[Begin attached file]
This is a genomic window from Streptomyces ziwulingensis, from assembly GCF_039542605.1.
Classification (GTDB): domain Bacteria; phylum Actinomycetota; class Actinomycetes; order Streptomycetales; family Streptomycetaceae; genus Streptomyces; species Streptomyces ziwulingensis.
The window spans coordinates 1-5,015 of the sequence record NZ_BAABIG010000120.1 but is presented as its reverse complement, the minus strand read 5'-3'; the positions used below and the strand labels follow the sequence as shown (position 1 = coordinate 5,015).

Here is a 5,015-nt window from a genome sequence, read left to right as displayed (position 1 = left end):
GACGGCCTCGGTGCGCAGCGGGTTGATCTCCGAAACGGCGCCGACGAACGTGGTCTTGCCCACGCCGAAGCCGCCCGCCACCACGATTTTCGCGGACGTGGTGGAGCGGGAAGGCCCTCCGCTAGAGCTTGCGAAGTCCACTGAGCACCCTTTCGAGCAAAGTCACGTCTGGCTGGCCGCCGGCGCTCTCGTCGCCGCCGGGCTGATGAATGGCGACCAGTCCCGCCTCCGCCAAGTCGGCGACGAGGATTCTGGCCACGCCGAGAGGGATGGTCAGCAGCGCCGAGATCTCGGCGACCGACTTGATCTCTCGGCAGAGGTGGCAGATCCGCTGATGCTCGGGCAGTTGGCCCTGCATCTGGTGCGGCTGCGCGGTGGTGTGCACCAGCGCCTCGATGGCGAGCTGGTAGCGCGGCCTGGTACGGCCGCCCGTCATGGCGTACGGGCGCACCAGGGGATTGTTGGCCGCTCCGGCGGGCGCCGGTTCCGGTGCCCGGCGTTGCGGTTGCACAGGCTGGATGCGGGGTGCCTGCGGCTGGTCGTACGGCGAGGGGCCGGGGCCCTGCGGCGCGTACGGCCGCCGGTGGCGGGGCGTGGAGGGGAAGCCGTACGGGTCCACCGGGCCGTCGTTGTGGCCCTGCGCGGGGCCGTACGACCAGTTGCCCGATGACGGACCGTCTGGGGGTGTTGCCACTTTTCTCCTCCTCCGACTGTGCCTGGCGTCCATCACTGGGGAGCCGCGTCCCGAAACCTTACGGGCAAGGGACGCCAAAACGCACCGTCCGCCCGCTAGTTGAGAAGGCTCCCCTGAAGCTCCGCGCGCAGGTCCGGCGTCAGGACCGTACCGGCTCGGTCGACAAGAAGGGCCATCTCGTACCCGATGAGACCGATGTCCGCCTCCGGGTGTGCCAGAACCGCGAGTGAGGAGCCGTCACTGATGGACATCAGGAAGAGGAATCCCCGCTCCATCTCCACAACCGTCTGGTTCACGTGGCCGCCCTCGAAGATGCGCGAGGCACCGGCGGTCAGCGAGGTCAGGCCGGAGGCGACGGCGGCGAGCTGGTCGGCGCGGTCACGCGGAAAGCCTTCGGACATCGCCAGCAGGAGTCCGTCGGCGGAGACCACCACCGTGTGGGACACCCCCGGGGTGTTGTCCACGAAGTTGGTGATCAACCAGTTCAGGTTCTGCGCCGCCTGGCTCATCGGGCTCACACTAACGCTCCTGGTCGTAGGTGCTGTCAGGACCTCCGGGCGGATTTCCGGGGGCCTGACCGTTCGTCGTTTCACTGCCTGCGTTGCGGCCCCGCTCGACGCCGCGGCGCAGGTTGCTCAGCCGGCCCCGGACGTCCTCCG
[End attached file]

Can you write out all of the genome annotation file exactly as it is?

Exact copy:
This is a genomic window from Streptomyces ziwulingensis, from assembly GCF_039542605.1.
Classification (GTDB): domain Bacteria; phylum Actinomycetota; class Actinomycetes; order Streptomycetales; family Streptomycetaceae; genus Streptomyces; species Streptomyces ziwulingensis.
The window spans coordinates 1-5,015 of the sequence record NZ_BAABIG010000120.1 but is presented as its reverse complement, the minus strand read 5'-3'; the positions used below and the strand labels follow the sequence as shown (position 1 = coordinate 5,015).

Here is a 5,015-nt window from a genome sequence, read left to right as displayed (position 1 = left end):
GACGGCCTCGGTGCGCAGCGGGTTGATCTCCGAAACGGCGCCGACGAACGTGGTCTTGCCCACGCCGAAGCCGCCCGCCACCACGATTTTCGCGGACGTGGTGGAGCGGGAAGGCCCTCCGCTAGAGCTTGCGAAGTCCACTGAGCACCCTTTCGAGCAAAGTCACGTCTGGCTGGCCGCCGGCGCTCTCGTCGCCGCCGGGCTGATGAATGGCGACCAGTCCCGCCTCCGCCAAGTCGGCGACGAGGATTCTGGCCACGCCGAGAGGGATGGTCAGCAGCGCCGAGATCTCGGCGACCGACTTGATCTCTCGGCAGAGGTGGCAGATCCGCTGATGCTCGGGCAGTTGGCCCTGCATCTGGTGCGGCTGCGCGGTGGTGTGCACCAGCGCCTCGATGGCGAGCTGGTAGCGCGGCCTGGTACGGCCGCCCGTCATGGCGTACGGGCGCACCAGGGGATTGTTGGCCGCTCCGGCGGGCGCCGGTTCCGGTGCCCGGCGTTGCGGTTGCACAGGCTGGATGCGGGGTGCCTGCGGCTGGTCGTACGGCGAGGGGCCGGGGCCCTGCGGCGCGTACGGCCGCCGGTGGCGGGGCGTGGAGGGGAAGCCGTACGGGTCCACCGGGCCGTCGTTGTGGCCCTGCGCGGGGCCGTACGACCAGTTGCCCGATGACGGACCGTCTGGGGGTGTTGCCACTTTTCTCCTCCTCCGACTGTGCCTGGCGTCCATCACTGGGGAGCCGCGTCCCGAAACCTTACGGGCAAGGGACGCCAAAACGCACCGTCCGCCCGCTAGTTGAGAAGGCTCCCCTGAAGCTCCGCGCGCAGGTCCGGCGTCAGGACCGTACCGGCTCGGTCGACAAGAAGGGCCATCTCGTACCCGATGAGACCGATGTCCGCCTCCGGGTGTGCCAGAACCGCGAGTGAGGAGCCGTCACTGATGGACATCAGGAAGAGGAATCCCCGCTCCATCTCCACAACCGTCTGGTTCACGTGGCCGCCCTCGAAGATGCGCGAGGCACCGGCGGTCAGCGAGGTCAGGCCGGAGGCGACGGCGGCGAGCTGGTCGGCGCGGTCACGCGGAAAGCCTTCGGACATCGCCAGCAGGAGTCCGTCGGCGGAGACCACCACCGTGTGGGACACCCCCGGGGTGTTGTCCACGAAGTTGGTGATCAACCAGTTCAGGTTCTGCGCCGCCTGGCTCATCGGGCTCACACTAACGCTCCTGGTCGTAGGTGCTGTCAGGACCTCCGGGCGGATTTCCGGGGGCCTGACCGTTCGTCGTTTCACTGCCTGCGTTGCGGCCCCGCTCGACGCCGCGGCGCAGGTTGCTCAGCCGGCCCCGGACGTCCTCCG